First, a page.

Breast self-examination (BSE) is a screening method used in an attempt to detect early breast cancer. The method involves the woman herself looking at and feeling each breast for possible lumps, distortions or swelling.
An pictorial example of breast self-examination in six steps.
Steps 1-3 involve inspection of the breast with the arms hanging next to the body, behind the head and in the side.
Step 4 is palpation of the breast.
Step 5 is palpation of the nipple.
Step 6 is palpation of the breast while lying down.
If you notice any of the following changes in your breasts, notify your doctor as soon as possible. Possible signs and symptoms of breast cancer include:
Changes in the nipple:
Changes in the appearance of the breast:
Breast pain (mastalgia) is the most common breast related complaint among women; nearly 70% of women experience breast pain at some point in their lives. Breast pain may occur in one or both breasts or in the underarm (axilla) region of the body. The severity of breast pain varies from woman to woman; approximately 15% of women require treatment. Though breast pain is not normally associated with breast cancer, women who experience any breast abnormalities, including breast pain, should consult their physicians.
Women should report all complaints of persistent breast pain to their doctor. Physicians will evaluate the pain, taking into account the woman's personal history, family history, the area of pain, the intensity and duration of the pain, and the extent to which the pain interferes with her lifestyle.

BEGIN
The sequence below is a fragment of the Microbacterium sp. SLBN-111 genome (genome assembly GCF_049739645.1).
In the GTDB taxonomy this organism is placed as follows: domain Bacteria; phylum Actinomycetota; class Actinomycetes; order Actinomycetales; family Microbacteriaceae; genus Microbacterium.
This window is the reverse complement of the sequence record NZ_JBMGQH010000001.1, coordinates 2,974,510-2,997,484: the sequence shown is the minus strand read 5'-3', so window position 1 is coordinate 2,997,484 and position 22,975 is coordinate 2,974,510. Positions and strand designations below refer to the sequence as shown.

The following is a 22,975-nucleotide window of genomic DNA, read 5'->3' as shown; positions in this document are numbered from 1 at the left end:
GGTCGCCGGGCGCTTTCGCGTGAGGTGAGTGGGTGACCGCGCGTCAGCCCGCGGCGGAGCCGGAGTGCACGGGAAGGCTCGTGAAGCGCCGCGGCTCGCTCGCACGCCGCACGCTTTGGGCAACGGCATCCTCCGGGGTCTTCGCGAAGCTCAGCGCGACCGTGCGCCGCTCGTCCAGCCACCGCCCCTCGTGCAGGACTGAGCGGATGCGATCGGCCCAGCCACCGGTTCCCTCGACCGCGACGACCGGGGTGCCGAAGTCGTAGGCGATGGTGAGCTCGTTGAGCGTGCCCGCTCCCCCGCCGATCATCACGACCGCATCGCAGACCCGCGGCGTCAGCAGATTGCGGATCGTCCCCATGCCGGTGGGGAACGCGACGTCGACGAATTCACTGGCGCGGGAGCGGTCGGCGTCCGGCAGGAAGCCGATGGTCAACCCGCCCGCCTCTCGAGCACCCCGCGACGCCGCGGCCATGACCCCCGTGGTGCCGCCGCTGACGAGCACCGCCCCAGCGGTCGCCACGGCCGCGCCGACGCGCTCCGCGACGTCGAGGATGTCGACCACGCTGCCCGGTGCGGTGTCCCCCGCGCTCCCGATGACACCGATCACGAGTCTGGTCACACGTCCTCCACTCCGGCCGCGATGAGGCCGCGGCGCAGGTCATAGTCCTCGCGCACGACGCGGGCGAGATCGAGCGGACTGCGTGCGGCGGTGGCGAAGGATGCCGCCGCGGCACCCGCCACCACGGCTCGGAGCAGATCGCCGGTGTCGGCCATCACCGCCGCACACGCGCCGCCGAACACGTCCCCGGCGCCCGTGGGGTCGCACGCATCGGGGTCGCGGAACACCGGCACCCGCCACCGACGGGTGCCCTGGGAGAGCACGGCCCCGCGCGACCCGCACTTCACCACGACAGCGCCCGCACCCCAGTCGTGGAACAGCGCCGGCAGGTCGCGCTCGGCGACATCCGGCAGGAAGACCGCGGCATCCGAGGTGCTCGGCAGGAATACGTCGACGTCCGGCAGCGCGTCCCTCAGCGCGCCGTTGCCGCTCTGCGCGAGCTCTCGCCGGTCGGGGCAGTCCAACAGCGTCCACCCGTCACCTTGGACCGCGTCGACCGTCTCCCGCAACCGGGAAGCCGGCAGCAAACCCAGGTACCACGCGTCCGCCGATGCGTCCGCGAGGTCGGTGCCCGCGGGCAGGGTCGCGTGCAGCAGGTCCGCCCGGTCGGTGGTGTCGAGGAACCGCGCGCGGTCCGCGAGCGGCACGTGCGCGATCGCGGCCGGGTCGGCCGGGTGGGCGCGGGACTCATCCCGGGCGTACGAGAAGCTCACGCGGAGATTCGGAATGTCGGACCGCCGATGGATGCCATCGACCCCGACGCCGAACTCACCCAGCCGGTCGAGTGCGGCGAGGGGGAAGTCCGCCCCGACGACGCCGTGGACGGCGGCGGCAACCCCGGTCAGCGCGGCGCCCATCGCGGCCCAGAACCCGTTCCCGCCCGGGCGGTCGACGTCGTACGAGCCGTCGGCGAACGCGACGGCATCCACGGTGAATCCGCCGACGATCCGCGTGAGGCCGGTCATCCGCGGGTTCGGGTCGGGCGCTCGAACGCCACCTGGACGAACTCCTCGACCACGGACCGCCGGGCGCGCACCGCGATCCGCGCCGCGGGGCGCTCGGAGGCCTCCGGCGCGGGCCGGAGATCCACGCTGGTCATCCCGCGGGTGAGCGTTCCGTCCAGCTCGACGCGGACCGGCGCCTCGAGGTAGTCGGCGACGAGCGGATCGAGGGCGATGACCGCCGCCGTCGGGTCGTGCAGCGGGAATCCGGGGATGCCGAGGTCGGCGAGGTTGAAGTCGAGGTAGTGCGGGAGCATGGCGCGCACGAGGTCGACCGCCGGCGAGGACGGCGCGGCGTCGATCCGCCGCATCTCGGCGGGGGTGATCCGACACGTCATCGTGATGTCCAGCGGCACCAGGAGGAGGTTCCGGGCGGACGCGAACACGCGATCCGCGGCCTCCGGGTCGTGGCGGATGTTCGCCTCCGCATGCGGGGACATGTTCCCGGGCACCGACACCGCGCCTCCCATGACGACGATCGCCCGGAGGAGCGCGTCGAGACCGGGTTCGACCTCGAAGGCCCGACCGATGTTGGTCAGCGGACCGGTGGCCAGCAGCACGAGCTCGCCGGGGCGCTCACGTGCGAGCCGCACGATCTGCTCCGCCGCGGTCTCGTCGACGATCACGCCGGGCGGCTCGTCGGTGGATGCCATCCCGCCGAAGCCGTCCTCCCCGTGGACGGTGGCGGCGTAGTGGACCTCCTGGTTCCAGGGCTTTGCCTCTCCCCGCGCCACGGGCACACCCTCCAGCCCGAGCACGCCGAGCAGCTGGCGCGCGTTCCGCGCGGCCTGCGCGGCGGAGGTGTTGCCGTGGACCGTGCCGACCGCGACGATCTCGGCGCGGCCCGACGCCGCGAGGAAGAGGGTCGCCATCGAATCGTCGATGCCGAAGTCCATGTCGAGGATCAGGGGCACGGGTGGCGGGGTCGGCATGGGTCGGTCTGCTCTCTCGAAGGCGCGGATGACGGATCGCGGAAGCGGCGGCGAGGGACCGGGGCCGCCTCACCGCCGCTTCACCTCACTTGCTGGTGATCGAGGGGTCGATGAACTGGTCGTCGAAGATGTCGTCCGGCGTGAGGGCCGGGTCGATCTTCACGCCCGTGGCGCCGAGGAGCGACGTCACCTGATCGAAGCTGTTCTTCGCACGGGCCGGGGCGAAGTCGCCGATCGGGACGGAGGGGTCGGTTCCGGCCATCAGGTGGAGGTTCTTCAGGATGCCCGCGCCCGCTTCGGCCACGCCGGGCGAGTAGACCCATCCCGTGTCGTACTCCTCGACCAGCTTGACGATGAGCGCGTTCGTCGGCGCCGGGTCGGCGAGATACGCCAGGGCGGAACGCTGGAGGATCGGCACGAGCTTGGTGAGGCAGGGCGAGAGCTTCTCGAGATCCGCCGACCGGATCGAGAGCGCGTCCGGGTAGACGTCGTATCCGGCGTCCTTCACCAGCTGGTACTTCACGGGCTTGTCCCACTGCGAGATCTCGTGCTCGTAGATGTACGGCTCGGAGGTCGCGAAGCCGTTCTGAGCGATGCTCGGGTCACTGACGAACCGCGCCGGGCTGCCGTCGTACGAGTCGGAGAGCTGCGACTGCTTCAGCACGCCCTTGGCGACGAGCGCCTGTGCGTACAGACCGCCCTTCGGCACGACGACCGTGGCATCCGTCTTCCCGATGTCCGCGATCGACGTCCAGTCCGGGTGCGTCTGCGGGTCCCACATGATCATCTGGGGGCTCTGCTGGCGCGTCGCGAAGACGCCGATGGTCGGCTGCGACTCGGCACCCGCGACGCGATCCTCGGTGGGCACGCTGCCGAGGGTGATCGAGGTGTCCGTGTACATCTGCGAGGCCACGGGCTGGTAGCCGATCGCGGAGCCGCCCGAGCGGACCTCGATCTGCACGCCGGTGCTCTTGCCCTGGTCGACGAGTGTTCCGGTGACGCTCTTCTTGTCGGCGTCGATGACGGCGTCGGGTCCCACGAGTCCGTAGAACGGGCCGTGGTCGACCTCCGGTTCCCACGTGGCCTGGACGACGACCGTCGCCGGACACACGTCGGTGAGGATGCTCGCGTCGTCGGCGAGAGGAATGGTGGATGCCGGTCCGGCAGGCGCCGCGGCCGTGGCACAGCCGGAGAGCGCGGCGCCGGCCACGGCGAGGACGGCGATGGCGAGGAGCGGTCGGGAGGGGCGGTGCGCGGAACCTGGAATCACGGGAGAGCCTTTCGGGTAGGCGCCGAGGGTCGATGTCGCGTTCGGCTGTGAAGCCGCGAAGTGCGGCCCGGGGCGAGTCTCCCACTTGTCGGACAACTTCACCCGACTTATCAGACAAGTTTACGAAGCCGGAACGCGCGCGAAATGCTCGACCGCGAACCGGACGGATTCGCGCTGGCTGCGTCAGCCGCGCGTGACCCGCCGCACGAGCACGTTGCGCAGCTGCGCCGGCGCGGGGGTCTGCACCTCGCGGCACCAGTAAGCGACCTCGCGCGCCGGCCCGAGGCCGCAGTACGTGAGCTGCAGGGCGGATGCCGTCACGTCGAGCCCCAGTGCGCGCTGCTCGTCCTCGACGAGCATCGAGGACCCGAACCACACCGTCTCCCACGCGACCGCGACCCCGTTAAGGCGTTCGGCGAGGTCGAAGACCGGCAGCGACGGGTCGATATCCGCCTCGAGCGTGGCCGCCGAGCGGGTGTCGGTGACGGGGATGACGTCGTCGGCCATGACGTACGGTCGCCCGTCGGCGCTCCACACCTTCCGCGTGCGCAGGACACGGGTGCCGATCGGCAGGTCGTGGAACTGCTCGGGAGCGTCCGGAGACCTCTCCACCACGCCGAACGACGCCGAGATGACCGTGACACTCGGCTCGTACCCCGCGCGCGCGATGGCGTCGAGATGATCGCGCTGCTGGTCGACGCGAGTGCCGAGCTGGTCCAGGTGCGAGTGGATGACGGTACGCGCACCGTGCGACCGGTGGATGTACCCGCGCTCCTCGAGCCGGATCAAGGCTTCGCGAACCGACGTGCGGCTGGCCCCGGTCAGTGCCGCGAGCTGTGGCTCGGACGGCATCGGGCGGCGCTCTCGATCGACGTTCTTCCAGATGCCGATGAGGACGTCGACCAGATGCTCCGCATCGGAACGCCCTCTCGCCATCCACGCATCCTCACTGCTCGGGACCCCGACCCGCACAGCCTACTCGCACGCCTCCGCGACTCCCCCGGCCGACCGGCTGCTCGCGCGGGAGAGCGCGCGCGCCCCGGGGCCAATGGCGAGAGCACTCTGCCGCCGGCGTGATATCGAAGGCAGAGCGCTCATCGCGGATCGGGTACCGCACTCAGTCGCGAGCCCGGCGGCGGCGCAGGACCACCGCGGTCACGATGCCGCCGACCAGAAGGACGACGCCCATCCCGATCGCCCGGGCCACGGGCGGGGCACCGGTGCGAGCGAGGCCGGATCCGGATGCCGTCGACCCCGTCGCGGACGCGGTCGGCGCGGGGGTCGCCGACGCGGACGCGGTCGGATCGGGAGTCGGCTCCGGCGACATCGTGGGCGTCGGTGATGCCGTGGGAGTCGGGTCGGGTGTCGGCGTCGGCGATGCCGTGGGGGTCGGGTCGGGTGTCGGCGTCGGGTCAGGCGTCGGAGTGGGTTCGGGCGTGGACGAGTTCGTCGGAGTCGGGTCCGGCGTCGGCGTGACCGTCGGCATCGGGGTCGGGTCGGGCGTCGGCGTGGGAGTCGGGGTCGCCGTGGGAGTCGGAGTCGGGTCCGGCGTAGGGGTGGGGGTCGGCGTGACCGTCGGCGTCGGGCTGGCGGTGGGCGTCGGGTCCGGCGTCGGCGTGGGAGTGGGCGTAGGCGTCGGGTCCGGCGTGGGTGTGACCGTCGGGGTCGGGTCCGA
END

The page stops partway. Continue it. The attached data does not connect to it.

Physicians will also perform clinical breast examinations, and if necessary, order additional breast imaging exams (such as mammography or ultrasound) to help determine whether the pain is related to another breast condition or possibly cancer. If no breast abnormality is indicated, the physician and woman should decide together whether drug treatment is necessary.
Breast lumps are localized swellings that feel different from the surrounding breast tissue. It is a symptom/sign for a variety of conditions. As approximately 10% of breast lumps ultimately lead to a diagnosis of breast cancer,it is important for women with a breast lump to receive appropriate evaluation.
Breast lumps are often discovered during a breast self-examination or during a routine check-up. Upon noticing an unusual lump in the breast the best course of action is to schedule an examination with a physician who can best diagnose the type of breast lump and strategy for treatment.
Patients should make sure that the medical records of any breast-related illnesses are retained,as this facilitates diagnosis in case of recurrence or follow-up.
Nipple discharge refers to any fluid that seeps out of the nipple of the breast. Nipple discharge in a woman who's not pregnant or breast-feeding isn't necessarily abnormal, but it should be evaluated by a doctor. Nipple discharge in a man under any circumstances could be a problem and needs further evaluation.
Breast cancer is cancer that develops from breast tissue. Breast cancer develops from a cancerous cell which develops in the lining of a duct or lobule in one of the breasts.
Signs of breast cancer may include a lump in the breast, a change in breast shape, dimpling of the skin, fluid coming from the nipple, or a red scaly patch of skin.In those with distant spread of the disease, there may be bone pain, swollen lymph nodes, shortness of breath, or yellow skin.
Other symptoms which may be noticed in the affected breast include:
The first place that breast cancer usually spreads to is the lymph glands (nodes) in the armpit (axilla). If this occurs, you may develop a swelling or lump in an armpit. If the cancer spreads to other parts of the body then various other symptoms can develop.
Evaluation of breast cancer includes the following:
If a palpable lump is found and possesses any of the following features, breast cancer may be present:
Early detection remains the primary defense in preventing breast cancer. Screening modalities include the following:
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